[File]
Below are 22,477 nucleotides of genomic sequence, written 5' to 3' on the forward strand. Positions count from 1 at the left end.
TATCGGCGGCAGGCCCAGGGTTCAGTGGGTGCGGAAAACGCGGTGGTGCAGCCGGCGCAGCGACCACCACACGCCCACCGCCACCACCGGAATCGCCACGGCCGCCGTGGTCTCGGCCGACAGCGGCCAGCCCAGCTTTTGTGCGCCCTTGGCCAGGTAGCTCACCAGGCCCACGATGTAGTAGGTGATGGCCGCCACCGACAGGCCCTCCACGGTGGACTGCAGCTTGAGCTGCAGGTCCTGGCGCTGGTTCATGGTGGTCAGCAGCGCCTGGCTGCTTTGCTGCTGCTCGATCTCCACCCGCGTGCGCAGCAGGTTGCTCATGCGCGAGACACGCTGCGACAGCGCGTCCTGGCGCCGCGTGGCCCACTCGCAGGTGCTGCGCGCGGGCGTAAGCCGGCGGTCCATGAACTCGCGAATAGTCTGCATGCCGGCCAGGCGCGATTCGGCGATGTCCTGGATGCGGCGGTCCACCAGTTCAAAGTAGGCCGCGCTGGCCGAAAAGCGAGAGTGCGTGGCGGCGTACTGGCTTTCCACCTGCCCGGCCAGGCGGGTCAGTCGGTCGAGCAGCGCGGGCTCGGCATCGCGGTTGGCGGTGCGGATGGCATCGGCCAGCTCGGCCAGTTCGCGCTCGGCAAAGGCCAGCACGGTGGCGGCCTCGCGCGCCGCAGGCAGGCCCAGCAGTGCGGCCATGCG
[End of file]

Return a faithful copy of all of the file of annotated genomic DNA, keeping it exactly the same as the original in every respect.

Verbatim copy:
Below are 22,477 nucleotides of genomic sequence, written 5' to 3' on the forward strand. Positions count from 1 at the left end.
TATCGGCGGCAGGCCCAGGGTTCAGTGGGTGCGGAAAACGCGGTGGTGCAGCCGGCGCAGCGACCACCACACGCCCACCGCCACCACCGGAATCGCCACGGCCGCCGTGGTCTCGGCCGACAGCGGCCAGCCCAGCTTTTGTGCGCCCTTGGCCAGGTAGCTCACCAGGCCCACGATGTAGTAGGTGATGGCCGCCACCGACAGGCCCTCCACGGTGGACTGCAGCTTGAGCTGCAGGTCCTGGCGCTGGTTCATGGTGGTCAGCAGCGCCTGGCTGCTTTGCTGCTGCTCGATCTCCACCCGCGTGCGCAGCAGGTTGCTCATGCGCGAGACACGCTGCGACAGCGCGTCCTGGCGCCGCGTGGCCCACTCGCAGGTGCTGCGCGCGGGCGTAAGCCGGCGGTCCATGAACTCGCGAATAGTCTGCATGCCGGCCAGGCGCGATTCGGCGATGTCCTGGATGCGGCGGTCCACCAGTTCAAAGTAGGCCGCGCTGGCCGAAAAGCGAGAGTGCGTGGCGGCGTACTGGCTTTCCACCTGCCCGGCCAGGCGGGTCAGTCGGTCGAGCAGCGCGGGCTCGGCATCGCGGTTGGCGGTGCGGATGGCATCGGCCAGCTCGGCCAGTTCGCGCTCGGCAAAGGCCAGCACGGTGGCGGCCTCGCGCGCCGCAGGCAGGCCCAGCAGTGCGGCCATGCG